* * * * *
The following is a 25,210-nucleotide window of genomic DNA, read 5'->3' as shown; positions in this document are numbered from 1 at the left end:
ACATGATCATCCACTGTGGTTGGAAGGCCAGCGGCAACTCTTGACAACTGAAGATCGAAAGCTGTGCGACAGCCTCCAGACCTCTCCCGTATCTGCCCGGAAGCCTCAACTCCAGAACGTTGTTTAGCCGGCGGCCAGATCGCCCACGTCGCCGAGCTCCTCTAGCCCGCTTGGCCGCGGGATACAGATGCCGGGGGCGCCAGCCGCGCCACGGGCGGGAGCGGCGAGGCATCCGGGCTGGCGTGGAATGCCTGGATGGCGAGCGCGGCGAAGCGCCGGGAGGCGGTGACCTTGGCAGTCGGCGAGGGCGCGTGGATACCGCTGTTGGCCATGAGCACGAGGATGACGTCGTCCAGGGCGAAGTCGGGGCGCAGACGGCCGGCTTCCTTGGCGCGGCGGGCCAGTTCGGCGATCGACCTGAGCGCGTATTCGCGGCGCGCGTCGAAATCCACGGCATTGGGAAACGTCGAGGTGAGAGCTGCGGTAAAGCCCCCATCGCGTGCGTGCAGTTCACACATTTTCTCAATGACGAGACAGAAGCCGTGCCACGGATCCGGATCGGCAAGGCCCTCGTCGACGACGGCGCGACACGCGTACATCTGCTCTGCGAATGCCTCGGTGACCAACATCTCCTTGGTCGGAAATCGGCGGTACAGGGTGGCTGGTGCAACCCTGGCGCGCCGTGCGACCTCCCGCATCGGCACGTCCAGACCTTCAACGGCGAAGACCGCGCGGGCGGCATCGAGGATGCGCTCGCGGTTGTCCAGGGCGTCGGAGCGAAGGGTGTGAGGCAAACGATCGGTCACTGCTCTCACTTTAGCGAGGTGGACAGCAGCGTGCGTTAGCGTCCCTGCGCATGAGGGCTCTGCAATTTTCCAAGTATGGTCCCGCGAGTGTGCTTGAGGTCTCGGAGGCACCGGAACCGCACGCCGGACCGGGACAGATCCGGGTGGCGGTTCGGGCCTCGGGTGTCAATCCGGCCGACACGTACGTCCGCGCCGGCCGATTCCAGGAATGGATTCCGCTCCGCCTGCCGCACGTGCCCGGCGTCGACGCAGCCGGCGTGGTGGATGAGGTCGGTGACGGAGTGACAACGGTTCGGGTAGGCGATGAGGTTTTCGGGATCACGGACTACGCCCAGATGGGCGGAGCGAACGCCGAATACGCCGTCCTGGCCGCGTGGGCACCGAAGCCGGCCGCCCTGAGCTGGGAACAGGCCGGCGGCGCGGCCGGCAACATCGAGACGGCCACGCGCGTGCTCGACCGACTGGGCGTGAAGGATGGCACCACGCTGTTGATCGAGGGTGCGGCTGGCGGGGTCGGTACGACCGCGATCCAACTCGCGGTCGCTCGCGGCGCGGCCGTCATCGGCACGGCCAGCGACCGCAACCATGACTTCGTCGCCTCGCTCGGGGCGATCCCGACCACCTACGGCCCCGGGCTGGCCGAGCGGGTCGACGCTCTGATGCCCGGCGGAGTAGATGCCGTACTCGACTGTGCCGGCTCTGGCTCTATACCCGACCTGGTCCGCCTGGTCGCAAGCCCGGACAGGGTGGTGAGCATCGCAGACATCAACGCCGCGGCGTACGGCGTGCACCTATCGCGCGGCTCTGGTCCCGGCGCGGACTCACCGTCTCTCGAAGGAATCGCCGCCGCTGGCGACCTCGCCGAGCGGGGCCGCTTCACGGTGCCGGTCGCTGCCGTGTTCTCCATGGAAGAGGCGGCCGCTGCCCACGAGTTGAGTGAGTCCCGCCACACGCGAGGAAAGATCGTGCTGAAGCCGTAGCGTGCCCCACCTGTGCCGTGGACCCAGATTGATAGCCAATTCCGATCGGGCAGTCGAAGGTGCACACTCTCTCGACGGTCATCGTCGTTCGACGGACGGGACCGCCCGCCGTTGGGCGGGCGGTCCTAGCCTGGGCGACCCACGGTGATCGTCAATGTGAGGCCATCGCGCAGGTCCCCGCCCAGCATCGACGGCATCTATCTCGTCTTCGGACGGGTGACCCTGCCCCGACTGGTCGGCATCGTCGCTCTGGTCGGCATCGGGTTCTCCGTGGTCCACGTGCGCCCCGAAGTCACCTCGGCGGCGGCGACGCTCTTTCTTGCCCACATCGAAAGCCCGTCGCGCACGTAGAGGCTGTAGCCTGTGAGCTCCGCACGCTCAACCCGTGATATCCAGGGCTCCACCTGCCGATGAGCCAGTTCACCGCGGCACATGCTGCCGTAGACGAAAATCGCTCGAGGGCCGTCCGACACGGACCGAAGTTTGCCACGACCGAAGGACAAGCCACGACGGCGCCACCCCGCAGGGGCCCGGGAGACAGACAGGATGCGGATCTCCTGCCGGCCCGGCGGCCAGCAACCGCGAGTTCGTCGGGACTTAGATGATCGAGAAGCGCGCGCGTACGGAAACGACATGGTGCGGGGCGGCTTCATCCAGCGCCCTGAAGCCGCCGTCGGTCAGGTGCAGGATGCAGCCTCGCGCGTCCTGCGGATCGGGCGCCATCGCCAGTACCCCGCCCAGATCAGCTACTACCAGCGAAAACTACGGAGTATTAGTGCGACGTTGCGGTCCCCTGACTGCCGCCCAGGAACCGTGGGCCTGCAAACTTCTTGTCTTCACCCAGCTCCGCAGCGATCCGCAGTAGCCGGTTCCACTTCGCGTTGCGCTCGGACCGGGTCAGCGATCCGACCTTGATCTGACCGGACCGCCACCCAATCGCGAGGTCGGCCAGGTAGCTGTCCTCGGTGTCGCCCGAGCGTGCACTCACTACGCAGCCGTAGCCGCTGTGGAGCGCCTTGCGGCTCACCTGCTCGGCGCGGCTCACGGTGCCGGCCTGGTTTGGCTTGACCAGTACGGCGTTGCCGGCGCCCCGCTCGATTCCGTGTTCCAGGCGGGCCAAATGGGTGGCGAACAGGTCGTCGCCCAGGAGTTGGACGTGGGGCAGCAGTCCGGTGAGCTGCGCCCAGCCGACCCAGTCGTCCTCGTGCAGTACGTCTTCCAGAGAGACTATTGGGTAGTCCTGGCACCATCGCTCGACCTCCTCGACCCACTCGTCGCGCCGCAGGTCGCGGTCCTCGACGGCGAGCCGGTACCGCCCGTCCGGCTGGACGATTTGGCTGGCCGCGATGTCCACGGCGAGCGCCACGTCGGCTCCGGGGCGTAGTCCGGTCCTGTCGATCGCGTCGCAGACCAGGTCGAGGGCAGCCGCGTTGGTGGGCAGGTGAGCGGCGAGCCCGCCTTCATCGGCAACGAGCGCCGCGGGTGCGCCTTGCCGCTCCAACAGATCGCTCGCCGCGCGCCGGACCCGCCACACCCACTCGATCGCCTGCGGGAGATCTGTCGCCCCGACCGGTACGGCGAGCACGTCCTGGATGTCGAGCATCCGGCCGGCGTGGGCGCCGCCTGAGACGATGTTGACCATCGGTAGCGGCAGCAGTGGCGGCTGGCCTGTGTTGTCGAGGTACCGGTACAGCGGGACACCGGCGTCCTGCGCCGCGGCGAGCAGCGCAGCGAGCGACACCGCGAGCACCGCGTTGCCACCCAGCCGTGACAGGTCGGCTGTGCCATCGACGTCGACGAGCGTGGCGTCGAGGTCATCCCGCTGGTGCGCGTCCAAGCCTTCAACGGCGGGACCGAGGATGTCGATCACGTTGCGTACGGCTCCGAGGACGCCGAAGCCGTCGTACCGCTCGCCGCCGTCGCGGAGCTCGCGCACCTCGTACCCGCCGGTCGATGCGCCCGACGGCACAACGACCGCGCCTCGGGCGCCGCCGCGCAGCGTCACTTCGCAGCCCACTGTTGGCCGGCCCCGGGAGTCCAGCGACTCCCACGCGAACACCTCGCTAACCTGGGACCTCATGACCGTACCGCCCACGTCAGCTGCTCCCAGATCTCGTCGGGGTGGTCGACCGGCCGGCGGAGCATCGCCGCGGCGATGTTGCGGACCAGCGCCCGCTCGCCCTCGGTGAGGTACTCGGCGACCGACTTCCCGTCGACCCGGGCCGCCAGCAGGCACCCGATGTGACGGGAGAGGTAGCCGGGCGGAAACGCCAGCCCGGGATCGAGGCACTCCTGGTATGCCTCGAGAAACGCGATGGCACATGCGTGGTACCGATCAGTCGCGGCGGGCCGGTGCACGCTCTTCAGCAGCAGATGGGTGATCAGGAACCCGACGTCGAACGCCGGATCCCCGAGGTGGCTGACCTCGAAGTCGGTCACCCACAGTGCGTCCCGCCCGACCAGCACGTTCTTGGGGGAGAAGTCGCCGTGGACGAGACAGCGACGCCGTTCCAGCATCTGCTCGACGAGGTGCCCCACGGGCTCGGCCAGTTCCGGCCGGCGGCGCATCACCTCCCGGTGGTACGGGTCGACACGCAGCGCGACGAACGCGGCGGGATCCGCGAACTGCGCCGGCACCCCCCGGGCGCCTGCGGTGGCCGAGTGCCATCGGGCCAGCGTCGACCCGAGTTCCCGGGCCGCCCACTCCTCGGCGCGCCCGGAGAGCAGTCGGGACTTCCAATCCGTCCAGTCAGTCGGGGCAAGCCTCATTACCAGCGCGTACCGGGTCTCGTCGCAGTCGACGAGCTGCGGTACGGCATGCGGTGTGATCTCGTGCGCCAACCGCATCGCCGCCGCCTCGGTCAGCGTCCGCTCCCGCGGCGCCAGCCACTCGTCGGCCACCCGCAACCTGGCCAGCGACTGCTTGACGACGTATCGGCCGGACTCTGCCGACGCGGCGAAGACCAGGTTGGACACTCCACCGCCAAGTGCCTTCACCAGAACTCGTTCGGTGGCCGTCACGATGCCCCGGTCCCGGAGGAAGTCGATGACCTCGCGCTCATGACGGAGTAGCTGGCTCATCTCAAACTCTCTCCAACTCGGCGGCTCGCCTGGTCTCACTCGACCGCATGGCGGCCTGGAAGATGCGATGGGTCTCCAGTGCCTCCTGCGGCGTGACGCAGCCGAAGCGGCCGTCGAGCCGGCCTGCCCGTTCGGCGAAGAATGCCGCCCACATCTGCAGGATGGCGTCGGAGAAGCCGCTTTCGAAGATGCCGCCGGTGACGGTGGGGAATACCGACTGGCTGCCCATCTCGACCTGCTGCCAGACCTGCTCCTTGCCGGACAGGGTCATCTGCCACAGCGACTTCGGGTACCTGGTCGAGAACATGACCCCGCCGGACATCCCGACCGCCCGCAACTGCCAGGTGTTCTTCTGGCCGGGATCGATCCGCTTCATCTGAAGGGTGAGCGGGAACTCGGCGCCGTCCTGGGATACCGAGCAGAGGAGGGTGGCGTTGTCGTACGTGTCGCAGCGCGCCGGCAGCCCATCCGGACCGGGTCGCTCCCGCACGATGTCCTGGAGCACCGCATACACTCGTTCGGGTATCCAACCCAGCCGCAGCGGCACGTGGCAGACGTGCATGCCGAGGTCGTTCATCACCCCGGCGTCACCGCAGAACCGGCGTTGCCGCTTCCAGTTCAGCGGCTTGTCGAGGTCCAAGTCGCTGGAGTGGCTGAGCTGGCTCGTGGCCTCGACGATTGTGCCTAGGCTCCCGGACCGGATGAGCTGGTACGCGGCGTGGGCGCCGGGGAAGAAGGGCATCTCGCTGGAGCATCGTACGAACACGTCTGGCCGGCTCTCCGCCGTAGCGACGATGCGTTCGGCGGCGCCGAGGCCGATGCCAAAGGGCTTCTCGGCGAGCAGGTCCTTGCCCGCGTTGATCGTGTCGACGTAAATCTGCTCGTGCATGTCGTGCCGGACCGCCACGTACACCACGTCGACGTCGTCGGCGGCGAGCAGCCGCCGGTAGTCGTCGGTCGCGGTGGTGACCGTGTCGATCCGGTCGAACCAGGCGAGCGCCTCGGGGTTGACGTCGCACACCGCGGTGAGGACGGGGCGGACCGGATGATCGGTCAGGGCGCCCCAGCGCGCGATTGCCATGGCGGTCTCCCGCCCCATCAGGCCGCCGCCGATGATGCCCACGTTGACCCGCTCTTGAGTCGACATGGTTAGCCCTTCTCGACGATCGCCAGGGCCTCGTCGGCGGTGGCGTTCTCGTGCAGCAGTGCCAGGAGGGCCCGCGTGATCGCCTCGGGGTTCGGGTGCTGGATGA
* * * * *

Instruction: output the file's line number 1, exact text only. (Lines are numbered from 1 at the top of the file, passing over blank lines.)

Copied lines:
The following is a 25,210-nucleotide window of genomic DNA, read 5'->3' as shown; positions in this document are numbered from 1 at the left end: